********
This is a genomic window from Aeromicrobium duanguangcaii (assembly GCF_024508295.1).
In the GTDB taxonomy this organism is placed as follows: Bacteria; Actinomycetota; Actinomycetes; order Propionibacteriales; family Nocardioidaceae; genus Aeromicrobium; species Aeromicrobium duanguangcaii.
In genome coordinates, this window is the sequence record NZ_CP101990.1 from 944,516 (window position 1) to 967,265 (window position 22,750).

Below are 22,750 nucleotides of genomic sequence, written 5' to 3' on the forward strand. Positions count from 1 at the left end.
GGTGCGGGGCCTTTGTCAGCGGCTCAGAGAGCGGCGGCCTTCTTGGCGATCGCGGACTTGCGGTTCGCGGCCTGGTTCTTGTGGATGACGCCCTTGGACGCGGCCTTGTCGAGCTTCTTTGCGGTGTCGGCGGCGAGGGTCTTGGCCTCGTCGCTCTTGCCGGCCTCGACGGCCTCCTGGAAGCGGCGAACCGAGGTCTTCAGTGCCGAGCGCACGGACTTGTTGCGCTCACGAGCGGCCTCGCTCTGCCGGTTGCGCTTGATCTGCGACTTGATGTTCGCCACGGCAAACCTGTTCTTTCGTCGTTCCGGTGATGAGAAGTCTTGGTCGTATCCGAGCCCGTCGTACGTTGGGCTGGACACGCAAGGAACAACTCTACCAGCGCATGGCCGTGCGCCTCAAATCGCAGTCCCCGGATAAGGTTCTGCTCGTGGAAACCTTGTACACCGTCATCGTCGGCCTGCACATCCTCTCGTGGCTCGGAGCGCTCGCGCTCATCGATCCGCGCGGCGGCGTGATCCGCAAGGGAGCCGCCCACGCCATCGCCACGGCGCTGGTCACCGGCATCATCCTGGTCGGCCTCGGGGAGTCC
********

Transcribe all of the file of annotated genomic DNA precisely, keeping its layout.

This is a genomic window from Aeromicrobium duanguangcaii (assembly GCF_024508295.1).
In the GTDB taxonomy this organism is placed as follows: Bacteria; Actinomycetota; Actinomycetes; order Propionibacteriales; family Nocardioidaceae; genus Aeromicrobium; species Aeromicrobium duanguangcaii.
In genome coordinates, this window is the sequence record NZ_CP101990.1 from 944,516 (window position 1) to 967,265 (window position 22,750).

Below are 22,750 nucleotides of genomic sequence, written 5' to 3' on the forward strand. Positions count from 1 at the left end.
GGTGCGGGGCCTTTGTCAGCGGCTCAGAGAGCGGCGGCCTTCTTGGCGATCGCGGACTTGCGGTTCGCGGCCTGGTTCTTGTGGATGACGCCCTTGGACGCGGCCTTGTCGAGCTTCTTTGCGGTGTCGGCGGCGAGGGTCTTGGCCTCGTCGCTCTTGCCGGCCTCGACGGCCTCCTGGAAGCGGCGAACCGAGGTCTTCAGTGCCGAGCGCACGGACTTGTTGCGCTCACGAGCGGCCTCGCTCTGCCGGTTGCGCTTGATCTGCGACTTGATGTTCGCCACGGCAAACCTGTTCTTTCGTCGTTCCGGTGATGAGAAGTCTTGGTCGTATCCGAGCCCGTCGTACGTTGGGCTGGACACGCAAGGAACAACTCTACCAGCGCATGGCCGTGCGCCTCAAATCGCAGTCCCCGGATAAGGTTCTGCTCGTGGAAACCTTGTACACCGTCATCGTCGGCCTGCACATCCTCTCGTGGCTCGGAGCGCTCGCGCTCATCGATCCGCGCGGCGGCGTGATCCGCAAGGGAGCCGCCCACGCCATCGCCACGGCGCTGGTCACCGGCATCATCCTGGTCGGCCTCGGGGAGTCC